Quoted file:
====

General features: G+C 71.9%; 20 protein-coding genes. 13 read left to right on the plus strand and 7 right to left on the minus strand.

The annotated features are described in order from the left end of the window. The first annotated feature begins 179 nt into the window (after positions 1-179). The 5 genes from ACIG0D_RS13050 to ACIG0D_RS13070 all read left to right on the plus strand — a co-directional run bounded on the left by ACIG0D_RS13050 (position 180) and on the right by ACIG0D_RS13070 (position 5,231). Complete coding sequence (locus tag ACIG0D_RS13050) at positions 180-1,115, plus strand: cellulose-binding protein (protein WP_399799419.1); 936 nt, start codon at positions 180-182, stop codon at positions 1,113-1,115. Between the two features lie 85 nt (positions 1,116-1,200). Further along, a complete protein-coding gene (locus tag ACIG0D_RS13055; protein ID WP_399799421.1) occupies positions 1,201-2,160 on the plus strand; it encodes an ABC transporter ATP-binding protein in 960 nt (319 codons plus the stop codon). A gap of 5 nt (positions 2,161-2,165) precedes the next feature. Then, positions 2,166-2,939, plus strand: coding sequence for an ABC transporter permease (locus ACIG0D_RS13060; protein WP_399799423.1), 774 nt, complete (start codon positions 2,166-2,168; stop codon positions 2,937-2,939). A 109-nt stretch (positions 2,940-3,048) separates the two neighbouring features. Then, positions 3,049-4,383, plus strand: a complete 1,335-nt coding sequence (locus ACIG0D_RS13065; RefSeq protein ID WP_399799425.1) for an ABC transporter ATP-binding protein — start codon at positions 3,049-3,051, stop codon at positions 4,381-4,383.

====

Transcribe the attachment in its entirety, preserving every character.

General features: G+C 71.9%; 20 protein-coding genes. 13 read left to right on the plus strand and 7 right to left on the minus strand.

The annotated features are described in order from the left end of the window. The first annotated feature begins 179 nt into the window (after positions 1-179). The 5 genes from ACIG0D_RS13050 to ACIG0D_RS13070 all read left to right on the plus strand — a co-directional run bounded on the left by ACIG0D_RS13050 (position 180) and on the right by ACIG0D_RS13070 (position 5,231). Complete coding sequence (locus tag ACIG0D_RS13050) at positions 180-1,115, plus strand: cellulose-binding protein (protein WP_399799419.1); 936 nt, start codon at positions 180-182, stop codon at positions 1,113-1,115. Between the two features lie 85 nt (positions 1,116-1,200). Further along, a complete protein-coding gene (locus tag ACIG0D_RS13055; protein ID WP_399799421.1) occupies positions 1,201-2,160 on the plus strand; it encodes an ABC transporter ATP-binding protein in 960 nt (319 codons plus the stop codon). A gap of 5 nt (positions 2,161-2,165) precedes the next feature. Then, positions 2,166-2,939, plus strand: coding sequence for an ABC transporter permease (locus ACIG0D_RS13060; protein WP_399799423.1), 774 nt, complete (start codon positions 2,166-2,168; stop codon positions 2,937-2,939). A 109-nt stretch (positions 2,940-3,048) separates the two neighbouring features. Then, positions 3,049-4,383, plus strand: a complete 1,335-nt coding sequence (locus ACIG0D_RS13065; RefSeq protein ID WP_399799425.1) for an ABC transporter ATP-binding protein — start codon at positions 3,049-3,051, stop codon at positions 4,381-4,383.